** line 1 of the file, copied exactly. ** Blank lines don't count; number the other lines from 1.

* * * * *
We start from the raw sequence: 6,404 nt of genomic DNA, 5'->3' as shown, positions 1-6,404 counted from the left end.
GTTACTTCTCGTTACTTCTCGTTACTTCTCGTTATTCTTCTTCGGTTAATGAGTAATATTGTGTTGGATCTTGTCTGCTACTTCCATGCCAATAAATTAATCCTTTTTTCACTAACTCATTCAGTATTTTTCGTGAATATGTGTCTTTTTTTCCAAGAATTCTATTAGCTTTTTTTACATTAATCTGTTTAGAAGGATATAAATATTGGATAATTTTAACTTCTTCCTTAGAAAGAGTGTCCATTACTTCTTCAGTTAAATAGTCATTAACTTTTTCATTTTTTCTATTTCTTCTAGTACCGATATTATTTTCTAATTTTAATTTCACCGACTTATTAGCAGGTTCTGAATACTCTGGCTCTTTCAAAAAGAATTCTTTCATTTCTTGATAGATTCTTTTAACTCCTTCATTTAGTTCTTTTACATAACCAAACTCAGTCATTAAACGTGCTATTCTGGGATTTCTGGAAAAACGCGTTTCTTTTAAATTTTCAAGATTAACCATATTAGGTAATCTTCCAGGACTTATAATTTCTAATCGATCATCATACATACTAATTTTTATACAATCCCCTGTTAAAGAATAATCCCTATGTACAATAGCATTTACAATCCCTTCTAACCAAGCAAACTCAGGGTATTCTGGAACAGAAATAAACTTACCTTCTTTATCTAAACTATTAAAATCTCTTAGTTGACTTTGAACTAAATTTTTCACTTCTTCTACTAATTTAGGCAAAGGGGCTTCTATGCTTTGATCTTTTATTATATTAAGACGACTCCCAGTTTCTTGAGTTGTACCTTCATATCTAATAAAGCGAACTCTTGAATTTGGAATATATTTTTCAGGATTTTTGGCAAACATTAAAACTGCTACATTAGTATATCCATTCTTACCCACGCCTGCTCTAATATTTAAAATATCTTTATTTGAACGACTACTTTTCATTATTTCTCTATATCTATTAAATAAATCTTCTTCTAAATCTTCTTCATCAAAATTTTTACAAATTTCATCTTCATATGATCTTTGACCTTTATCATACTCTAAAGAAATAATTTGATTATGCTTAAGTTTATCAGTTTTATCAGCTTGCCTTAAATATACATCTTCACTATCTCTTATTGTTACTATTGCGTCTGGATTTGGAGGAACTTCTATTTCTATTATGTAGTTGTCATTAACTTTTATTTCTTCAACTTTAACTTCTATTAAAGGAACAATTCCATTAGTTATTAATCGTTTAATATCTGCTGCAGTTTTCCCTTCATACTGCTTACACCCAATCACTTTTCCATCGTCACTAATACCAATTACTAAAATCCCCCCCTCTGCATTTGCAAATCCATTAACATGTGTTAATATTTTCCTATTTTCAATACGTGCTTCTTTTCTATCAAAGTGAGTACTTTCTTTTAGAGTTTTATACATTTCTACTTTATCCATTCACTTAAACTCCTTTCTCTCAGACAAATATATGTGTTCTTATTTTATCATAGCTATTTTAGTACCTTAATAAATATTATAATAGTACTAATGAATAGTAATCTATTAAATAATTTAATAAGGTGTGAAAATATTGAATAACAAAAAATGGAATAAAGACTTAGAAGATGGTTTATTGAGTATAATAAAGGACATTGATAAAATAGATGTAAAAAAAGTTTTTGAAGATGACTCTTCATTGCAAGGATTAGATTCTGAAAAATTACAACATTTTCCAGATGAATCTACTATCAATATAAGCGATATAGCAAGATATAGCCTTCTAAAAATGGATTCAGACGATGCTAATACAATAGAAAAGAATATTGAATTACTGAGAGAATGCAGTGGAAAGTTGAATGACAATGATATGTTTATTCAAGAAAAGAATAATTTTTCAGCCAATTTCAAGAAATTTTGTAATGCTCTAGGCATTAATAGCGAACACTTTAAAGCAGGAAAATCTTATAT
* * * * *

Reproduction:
We start from the raw sequence: 6,404 nt of genomic DNA, 5'->3' as shown, positions 1-6,404 counted from the left end.